Christine asked this question in a comment:
I am curious how you, Sal, and other style bloggers, who by definition tend to have a lot of pieces, keep everything accessible and in order. So much closet organizing advice seems tilted toward a minimalist perspective.
I’d never really thought about it, but she’s right: Even many of my own posts on closet organization describe tactics that I can aspire to, but rarely apply to my own large and varied wardrobe. Naturally, I can’t speak for all style bloggers – some of whom also own a lot of clothing, but many of whom aim for minimalism – but I’m happy to share my own tactics.
Originally posted 2014-07-01 06:36:44.
Reader Brenda sent me this fantastic question:
I’ve been considering the difference between a style rut vs. developing a signature look. I’ve read, for example, that Anna Wintor routinely wears a variation on a sheath dress. She’s found what works and sticks with it. Is that a signature or a rut?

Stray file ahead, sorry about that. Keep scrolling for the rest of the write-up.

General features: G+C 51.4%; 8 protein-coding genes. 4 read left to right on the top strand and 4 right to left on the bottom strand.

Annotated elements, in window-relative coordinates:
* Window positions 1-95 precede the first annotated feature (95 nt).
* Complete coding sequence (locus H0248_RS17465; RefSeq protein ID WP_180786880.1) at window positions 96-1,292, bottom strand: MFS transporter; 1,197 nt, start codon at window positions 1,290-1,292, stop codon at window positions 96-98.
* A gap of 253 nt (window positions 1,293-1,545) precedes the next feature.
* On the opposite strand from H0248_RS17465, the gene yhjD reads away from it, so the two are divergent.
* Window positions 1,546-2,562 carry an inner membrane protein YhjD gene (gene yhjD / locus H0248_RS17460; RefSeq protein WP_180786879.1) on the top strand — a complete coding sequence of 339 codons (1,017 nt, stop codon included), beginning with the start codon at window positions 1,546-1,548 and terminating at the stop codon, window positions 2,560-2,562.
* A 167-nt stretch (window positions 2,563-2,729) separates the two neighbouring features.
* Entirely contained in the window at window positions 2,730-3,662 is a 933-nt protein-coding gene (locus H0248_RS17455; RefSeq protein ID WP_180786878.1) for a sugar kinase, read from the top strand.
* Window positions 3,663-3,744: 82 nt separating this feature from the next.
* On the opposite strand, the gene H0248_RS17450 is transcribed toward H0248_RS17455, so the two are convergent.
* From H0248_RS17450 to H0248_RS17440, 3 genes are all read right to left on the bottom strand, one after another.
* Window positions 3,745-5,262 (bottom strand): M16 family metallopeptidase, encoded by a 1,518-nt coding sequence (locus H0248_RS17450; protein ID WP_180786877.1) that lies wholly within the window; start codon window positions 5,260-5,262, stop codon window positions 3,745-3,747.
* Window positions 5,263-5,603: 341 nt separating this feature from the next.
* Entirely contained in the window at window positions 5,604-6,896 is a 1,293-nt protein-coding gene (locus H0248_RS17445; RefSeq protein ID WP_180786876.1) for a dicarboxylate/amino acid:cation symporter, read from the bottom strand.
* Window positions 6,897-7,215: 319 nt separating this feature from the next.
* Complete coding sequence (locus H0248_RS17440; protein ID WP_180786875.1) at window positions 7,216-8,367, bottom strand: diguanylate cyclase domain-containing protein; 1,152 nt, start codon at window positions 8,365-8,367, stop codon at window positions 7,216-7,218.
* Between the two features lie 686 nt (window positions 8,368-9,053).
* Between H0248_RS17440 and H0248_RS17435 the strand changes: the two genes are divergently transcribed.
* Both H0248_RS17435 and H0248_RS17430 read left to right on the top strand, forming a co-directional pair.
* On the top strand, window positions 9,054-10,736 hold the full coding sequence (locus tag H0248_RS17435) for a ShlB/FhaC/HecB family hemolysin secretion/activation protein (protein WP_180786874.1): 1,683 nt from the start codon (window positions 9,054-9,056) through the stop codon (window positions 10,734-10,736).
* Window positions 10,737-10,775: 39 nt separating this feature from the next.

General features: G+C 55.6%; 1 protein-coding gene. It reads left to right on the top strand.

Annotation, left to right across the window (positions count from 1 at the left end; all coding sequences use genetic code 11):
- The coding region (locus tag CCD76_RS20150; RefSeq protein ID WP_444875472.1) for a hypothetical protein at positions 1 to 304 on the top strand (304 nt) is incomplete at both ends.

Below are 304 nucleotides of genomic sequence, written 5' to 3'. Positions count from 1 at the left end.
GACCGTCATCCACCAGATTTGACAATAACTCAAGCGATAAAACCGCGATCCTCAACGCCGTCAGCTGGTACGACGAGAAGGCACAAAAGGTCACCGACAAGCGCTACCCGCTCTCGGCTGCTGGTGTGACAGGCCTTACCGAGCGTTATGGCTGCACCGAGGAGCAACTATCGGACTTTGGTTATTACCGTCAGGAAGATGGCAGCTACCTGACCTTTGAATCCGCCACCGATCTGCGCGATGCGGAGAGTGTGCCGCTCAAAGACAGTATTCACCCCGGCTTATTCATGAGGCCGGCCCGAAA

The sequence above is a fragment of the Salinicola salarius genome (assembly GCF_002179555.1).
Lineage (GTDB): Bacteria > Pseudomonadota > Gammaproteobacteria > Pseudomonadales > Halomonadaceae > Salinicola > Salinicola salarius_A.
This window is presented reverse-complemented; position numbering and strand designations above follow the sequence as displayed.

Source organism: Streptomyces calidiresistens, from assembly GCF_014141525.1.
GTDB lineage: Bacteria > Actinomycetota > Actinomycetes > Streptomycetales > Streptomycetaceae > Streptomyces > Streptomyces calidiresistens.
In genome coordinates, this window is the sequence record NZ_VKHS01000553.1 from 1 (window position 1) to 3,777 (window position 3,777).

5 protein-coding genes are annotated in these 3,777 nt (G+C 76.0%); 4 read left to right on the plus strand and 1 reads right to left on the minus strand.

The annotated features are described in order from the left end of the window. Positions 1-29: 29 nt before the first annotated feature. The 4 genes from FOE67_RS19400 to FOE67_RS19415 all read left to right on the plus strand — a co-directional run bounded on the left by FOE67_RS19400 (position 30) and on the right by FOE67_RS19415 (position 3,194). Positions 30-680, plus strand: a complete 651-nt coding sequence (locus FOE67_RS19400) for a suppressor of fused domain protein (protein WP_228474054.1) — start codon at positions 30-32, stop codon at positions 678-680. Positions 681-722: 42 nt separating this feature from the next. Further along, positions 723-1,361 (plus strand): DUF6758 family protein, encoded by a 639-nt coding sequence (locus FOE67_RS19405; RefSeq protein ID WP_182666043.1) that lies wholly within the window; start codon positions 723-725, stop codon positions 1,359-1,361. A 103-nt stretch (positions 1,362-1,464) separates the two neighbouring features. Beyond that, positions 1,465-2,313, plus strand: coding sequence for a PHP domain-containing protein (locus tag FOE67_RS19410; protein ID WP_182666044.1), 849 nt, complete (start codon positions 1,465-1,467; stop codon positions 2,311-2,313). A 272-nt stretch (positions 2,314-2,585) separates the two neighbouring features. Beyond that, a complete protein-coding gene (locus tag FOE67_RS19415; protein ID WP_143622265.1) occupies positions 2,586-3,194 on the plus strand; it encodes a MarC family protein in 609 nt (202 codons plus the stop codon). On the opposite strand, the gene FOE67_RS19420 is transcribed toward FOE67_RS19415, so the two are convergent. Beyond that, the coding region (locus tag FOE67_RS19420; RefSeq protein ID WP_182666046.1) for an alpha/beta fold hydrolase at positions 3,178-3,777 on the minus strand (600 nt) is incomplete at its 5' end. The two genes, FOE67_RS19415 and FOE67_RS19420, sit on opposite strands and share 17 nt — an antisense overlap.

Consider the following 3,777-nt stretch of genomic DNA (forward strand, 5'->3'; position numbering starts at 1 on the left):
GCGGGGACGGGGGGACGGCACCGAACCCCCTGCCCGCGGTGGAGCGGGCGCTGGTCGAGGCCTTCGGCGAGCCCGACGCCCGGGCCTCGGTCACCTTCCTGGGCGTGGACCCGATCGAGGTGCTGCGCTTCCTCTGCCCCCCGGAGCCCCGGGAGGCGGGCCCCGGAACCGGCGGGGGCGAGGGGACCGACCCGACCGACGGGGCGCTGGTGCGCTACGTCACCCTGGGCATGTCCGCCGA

I sew a lot of my clothes and have a standard fit & flare dress pattern that I use. I vary the fabric, color, sleeve length and details, and neckline shape, and I get compliments from people. Now there’s a niggling in the back of my head that I’m in a rut, but the competing thought is that this is working for me. I’d love your thoughts on this!
Originally posted 2014-08-04 06:22:59.
Lovely reader Bonnie – who is a university student – sent this question via e-mail:
While I don’t dress in a particularly fancy way (I normally wear a collared shirt with dark wash jeans and riding boots, or a tailored shirtdress with a cardigan and a pair of sandals), the things I wear look out of place amongst the hoodies and ugg boots worn by my peers. Most of the time I even look smarter than my lecturers! In the faculties I am in (I am doing a Bachelor of Arts and a Bachelor of Science) people seem to consistently dress down.
Originally posted 2012-01-04 06:18:10.